guides to budapest, past & present


These Guidebooks are a pleasure to read:

My father’s Budapest memoir (ok, I may be biased about this one) is a guide to Budapest-between-the-wars...pick a war, any war... Like the city itself, the book is a bit unstuck in time but eternal in spirit.

In a more contemporary timeframe, the best way to get to know the city is by walking it, and the best walking guide to the city is András Török’s Budapest: A Critical Guide.  That book is published in English, German and French versions but is, sadly, not easily found outside Europe. I think of it as Volume 2 of Strictly From Hungary –  it has the zest and feel and Hungarian twinkle of  its author’s spirit, and it brings the zeitgeist forward into 1990 and beyond.  Török relishes the city in a way that few people relish anything, and despite his occasionally quirky language (which, though fluent, retains a good deal of the Hungarian rhythm and ornament), his book begs to be read in the way a succulent peach begs to be eaten, their flavor exploding in the mind’s eye and on the tongue respectively.  It is a rare work of literature among guidebooks, and its humor is a welcome friend as one explores the city.

Török guides your exploration by means of a series of five walks.  Each is described in some detail, with line drawings and maps as illustrations, and they increase the scope of the reader’s knowledge of the city as a whole.  Some time back I realized  the obvious: that all five walks begin in the same place, more or less the center of the city – Vörösmarty tér.  Old editions are sometimes available from used book dealers (try  The new edition is published by ParkKiado in Budapest and is widely available in bookshops there (in all three languages).  We stock copies in each language in the flats we rent to guests.

There is also the TimeOut guide to Budapest, which I think has the best restaurant, shopping, culture, and logistical listings of any of the English language guides.  Restaurants are a particular challenge in Budapest, in my view … the food is not what it once was and it can be a quest to find a meal that is not heavy, over-salted, and slightly off-kilter.  [I have concluded that there is a Hungarian Ministry of Oversalting and Overamplification in charge of all restaurants and concerts.]  There are exceptions, an increasing number of them, but though Török’s suggestions are good for local color about the places he suggests, they are, I think, a bit uncritical when it comes to the food.  I try to keep my own restaurant preferences current (on this website, click here), and there is also always the authoritative online source:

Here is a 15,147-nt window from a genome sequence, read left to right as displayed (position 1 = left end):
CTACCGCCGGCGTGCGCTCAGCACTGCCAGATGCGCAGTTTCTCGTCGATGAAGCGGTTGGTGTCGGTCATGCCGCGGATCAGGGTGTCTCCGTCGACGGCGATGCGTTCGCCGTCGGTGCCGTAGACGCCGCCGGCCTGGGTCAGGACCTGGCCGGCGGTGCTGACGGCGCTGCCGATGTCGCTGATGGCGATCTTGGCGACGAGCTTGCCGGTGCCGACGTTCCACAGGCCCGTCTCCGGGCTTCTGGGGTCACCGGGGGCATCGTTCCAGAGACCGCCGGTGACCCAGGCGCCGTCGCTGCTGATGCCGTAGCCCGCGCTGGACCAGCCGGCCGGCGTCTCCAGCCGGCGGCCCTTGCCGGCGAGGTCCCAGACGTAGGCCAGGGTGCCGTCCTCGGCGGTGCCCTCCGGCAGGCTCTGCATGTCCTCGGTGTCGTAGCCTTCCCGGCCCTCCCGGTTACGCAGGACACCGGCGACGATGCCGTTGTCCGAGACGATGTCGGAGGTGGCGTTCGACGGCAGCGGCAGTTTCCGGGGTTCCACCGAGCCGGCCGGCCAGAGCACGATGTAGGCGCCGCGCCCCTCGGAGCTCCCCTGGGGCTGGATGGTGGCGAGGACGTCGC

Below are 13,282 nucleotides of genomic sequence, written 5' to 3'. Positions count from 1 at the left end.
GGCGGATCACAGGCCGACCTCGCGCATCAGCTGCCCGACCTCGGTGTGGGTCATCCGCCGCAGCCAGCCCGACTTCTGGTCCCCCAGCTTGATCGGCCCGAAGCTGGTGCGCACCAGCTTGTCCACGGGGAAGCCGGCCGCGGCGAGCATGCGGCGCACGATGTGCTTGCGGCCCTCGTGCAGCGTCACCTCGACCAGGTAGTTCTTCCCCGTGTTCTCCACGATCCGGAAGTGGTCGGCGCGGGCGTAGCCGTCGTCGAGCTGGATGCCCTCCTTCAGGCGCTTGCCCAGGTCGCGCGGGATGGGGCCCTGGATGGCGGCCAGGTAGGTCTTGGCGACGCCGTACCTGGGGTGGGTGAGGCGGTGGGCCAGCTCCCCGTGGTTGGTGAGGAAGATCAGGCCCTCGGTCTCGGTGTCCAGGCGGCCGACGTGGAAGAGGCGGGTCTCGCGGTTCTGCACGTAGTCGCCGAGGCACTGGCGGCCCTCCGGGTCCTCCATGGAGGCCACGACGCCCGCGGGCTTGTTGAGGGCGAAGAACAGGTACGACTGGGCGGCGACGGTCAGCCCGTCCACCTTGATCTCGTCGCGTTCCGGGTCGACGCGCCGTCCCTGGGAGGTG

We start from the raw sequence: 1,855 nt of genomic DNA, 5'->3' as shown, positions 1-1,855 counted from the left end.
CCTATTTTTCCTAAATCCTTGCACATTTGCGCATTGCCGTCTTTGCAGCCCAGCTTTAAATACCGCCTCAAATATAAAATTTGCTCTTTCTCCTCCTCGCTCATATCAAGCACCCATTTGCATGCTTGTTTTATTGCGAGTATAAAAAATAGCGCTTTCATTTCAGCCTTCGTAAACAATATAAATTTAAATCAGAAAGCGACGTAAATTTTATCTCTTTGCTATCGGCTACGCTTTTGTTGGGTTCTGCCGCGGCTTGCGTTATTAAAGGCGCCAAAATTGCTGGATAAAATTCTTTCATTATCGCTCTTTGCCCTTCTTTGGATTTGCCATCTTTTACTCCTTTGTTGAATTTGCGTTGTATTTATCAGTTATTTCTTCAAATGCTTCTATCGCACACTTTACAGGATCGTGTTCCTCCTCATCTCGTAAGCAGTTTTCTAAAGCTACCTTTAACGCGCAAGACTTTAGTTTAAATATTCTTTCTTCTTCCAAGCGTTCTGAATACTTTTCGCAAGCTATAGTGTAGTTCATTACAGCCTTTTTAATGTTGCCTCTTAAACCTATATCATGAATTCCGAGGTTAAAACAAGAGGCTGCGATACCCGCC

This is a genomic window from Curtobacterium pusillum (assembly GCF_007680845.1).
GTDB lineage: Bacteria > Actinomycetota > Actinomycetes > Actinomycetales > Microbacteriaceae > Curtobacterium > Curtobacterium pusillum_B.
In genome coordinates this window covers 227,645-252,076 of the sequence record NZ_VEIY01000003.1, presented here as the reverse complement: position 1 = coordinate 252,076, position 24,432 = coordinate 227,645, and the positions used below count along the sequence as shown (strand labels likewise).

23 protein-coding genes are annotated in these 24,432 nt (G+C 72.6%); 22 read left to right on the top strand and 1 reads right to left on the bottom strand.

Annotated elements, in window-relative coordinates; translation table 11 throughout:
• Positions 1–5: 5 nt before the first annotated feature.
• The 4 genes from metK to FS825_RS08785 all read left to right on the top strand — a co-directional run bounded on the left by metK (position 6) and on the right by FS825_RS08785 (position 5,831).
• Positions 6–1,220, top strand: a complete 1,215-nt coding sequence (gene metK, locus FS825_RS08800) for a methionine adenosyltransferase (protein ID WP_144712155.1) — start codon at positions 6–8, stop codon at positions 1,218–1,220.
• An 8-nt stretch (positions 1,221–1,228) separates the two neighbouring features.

There are two wonderful and unusual guidebooks – Only in Budapest (in English and German) by Duncan Smith -- which is filled with interesting information in bite-sized chapters about specific sights and locales (each with a photo or two, many off the radar of the other guidebooks) -- and Budapest, The Granta City Guide by Michael Jacobs, which is very well written and provides a kind of outsider egghead’s complement to Torok’s insider egghead’s view of the city.

Other guidebooks that seem useful for the sightseeing tourist include the Eyewitness Guide and the Bradt Mini-Guide (which has a tart point of view in its deceptively tiny format).  And there are any number of small periodicals in most languages available at the Tourist Information centers ( … one office is on Suto utca in Deak ter very near the McDonalds). 

Look out in particular for the Budapest Funzine and the tabloid sized newspaper The City; both are weeklies, both have good background information and excellent listings, and neither is fully available online (the Funzine keeps threatening to go hi-tech, and does indeed have a website that is somewhat less comprehensive than the hardcopy). 

Detailed listings of cultural events can be found at websites listed on the Links page, in The Budapest Sun and/or The Budapest Times (weekly English-language papers available at most news kiosks and shops in tourist areas; the former has a 10 day guide, the latter a not-particularly-well-implemented interactive culture calendar; the latter also has a German edition, The Budapester Zeitung) and at ticket agencies such as the Rozsavolgyi Bookshop in the city center at Szervita ter 5.


There are many Budapest guidebooks available...almost every major guidebook series publishes one.  But the best introductions to the city can be found in books that are a bit outside the mainstream.  These can be hard to find but they're worth a small search for their wit, style, insight, and tips...